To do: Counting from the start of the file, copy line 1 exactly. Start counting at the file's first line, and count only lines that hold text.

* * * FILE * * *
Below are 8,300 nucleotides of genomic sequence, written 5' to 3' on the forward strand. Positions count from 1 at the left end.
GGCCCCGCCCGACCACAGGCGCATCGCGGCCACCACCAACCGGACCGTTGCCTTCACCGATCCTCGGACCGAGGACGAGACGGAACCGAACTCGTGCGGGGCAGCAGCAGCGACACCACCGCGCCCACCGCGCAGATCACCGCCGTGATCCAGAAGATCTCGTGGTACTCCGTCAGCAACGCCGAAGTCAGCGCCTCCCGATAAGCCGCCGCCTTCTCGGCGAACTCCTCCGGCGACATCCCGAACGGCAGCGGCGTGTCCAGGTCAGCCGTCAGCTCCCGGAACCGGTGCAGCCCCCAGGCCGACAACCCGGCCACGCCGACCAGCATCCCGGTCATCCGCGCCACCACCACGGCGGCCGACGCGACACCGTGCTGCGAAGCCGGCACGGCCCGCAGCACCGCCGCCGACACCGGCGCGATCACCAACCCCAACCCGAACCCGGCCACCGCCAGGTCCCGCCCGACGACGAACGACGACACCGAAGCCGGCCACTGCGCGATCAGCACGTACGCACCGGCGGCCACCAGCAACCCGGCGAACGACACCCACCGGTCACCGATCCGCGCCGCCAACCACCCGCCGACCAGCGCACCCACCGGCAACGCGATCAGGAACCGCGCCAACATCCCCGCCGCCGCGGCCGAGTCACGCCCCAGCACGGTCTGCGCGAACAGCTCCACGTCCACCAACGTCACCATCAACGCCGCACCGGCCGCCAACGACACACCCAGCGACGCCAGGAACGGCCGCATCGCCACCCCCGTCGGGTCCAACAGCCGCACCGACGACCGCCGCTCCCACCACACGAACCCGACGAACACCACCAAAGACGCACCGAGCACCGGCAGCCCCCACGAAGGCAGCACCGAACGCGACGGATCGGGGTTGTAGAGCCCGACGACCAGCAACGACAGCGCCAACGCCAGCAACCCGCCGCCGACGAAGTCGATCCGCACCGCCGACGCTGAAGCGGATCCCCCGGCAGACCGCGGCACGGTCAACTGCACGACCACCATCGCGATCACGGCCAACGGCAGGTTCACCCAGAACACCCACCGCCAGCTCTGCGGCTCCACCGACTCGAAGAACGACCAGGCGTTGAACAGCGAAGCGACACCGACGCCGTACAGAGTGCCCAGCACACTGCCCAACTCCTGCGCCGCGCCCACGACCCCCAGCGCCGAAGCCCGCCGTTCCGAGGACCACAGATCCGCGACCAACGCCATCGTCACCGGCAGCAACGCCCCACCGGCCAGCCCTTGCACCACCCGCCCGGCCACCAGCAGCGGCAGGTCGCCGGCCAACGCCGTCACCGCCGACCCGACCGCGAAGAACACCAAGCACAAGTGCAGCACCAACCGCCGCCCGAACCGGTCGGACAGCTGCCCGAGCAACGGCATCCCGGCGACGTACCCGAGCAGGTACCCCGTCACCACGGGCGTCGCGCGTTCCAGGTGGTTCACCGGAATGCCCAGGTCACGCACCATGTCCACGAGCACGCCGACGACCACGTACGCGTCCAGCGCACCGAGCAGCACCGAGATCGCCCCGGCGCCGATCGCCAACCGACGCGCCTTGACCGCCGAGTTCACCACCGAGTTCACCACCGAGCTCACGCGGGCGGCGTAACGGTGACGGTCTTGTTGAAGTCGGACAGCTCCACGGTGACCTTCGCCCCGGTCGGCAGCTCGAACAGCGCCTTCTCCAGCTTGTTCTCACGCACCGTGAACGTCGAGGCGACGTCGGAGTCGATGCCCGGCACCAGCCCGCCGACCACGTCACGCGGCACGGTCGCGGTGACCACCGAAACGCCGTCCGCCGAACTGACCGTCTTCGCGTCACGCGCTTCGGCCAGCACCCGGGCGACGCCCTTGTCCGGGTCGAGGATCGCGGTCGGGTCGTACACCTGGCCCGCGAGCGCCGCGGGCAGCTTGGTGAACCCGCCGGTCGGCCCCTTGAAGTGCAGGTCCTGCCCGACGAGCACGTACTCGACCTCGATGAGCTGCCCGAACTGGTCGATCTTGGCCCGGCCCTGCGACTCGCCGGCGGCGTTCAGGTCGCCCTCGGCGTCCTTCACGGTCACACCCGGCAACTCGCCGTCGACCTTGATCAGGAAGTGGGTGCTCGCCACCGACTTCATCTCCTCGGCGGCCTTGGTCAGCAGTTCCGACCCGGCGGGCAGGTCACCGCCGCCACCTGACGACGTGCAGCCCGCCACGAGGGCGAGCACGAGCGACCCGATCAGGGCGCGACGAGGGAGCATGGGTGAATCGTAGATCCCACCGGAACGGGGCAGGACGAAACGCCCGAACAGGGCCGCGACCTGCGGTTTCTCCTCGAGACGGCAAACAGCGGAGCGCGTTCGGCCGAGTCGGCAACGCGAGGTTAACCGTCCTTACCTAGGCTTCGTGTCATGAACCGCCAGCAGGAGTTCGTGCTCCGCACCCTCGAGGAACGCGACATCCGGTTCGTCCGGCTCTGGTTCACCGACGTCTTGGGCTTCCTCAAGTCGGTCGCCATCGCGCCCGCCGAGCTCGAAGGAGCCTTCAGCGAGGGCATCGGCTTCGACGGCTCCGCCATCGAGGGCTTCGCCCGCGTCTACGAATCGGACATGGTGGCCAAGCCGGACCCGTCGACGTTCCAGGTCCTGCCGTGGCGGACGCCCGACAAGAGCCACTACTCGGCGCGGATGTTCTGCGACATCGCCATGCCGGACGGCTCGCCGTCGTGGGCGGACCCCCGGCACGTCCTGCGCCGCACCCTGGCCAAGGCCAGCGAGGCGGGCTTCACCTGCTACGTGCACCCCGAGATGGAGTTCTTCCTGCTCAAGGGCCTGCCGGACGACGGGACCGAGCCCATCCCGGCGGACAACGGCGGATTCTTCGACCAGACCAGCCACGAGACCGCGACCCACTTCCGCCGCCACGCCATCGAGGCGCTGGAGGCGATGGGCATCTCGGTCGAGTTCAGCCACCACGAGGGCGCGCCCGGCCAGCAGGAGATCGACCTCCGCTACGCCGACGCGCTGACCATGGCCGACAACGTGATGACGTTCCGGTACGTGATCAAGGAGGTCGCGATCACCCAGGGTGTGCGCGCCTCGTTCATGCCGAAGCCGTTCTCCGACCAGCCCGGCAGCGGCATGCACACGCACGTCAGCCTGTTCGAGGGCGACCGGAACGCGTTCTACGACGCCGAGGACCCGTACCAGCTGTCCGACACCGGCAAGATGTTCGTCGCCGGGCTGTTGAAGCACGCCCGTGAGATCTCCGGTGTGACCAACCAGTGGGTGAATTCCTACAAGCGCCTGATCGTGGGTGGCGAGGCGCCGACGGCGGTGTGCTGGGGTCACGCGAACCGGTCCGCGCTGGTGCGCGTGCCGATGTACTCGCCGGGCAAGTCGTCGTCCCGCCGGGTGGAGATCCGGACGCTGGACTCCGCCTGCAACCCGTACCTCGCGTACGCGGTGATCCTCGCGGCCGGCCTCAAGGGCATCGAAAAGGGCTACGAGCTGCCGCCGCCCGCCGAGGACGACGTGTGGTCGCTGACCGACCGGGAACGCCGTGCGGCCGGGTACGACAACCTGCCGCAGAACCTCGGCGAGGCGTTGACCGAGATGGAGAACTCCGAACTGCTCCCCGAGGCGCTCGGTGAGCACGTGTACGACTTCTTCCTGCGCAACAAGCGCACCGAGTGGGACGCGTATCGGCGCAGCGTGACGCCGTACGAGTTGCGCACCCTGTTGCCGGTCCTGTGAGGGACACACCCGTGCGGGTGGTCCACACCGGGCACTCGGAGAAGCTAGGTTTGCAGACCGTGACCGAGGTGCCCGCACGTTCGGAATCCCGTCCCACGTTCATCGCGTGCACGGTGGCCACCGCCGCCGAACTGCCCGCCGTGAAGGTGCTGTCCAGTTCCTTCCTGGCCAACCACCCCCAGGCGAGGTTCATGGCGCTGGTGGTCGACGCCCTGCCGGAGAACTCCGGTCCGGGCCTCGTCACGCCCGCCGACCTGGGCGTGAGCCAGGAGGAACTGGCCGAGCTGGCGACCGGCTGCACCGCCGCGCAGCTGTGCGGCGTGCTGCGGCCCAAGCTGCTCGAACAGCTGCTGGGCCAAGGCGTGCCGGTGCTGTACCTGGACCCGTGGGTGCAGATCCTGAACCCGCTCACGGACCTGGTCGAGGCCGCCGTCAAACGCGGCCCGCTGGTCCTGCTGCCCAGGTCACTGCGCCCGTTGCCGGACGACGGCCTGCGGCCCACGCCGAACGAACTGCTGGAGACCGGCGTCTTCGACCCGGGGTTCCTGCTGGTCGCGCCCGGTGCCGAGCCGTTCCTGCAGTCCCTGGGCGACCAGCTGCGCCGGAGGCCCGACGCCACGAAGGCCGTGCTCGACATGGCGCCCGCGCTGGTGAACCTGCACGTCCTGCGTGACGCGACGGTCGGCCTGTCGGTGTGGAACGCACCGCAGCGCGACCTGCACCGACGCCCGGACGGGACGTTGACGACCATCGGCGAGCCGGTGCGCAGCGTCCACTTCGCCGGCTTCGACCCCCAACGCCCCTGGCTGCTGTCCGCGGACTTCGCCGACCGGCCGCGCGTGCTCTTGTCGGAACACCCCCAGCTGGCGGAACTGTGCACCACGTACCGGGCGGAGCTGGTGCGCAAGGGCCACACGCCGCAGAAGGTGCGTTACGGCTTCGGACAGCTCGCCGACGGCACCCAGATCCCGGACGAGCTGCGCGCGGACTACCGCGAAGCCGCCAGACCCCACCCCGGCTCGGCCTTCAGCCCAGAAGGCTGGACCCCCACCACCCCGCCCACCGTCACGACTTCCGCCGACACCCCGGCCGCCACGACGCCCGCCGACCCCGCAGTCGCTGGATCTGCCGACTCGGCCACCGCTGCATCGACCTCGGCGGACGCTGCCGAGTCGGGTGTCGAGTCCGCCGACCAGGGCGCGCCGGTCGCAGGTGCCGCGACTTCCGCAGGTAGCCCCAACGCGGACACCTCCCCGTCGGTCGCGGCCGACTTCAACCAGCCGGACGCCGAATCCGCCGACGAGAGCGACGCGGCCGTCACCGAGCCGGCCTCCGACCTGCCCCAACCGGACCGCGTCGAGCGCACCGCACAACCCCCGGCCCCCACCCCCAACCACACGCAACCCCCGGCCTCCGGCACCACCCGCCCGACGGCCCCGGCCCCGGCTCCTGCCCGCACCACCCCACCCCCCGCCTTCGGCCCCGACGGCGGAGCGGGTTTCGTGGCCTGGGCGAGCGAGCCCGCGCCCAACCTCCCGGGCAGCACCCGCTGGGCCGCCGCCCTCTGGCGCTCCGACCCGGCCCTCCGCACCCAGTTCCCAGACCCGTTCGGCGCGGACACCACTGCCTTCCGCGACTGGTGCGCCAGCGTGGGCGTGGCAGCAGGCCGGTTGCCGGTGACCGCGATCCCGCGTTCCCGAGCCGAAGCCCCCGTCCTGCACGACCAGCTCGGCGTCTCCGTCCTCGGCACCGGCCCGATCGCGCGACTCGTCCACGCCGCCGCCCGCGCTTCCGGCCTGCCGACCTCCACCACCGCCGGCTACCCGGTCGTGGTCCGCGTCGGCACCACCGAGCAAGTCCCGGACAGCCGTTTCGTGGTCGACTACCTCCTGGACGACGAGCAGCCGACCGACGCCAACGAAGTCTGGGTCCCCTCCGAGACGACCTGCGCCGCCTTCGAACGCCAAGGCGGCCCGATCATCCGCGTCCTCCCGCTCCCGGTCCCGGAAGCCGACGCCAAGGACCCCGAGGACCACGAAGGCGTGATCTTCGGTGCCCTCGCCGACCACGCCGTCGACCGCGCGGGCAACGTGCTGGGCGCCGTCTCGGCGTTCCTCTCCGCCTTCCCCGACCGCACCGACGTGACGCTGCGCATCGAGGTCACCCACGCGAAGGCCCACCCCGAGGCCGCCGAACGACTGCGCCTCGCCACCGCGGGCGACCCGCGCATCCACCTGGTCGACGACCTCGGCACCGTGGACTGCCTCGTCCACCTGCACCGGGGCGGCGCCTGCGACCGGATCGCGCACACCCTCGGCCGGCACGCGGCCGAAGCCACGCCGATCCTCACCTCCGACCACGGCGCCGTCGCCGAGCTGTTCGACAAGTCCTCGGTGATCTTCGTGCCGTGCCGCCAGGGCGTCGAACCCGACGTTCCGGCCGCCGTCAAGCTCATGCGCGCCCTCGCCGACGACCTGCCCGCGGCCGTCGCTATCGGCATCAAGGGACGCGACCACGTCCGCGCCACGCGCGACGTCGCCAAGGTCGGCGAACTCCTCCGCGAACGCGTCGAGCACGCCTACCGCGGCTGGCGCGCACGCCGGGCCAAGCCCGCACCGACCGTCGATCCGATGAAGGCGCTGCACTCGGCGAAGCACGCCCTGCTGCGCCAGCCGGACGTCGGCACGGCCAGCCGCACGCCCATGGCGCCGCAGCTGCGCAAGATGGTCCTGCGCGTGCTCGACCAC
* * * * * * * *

Below are 8,300 nucleotides of genomic sequence, written 5' to 3' on the forward strand. Positions count from 1 at the left end.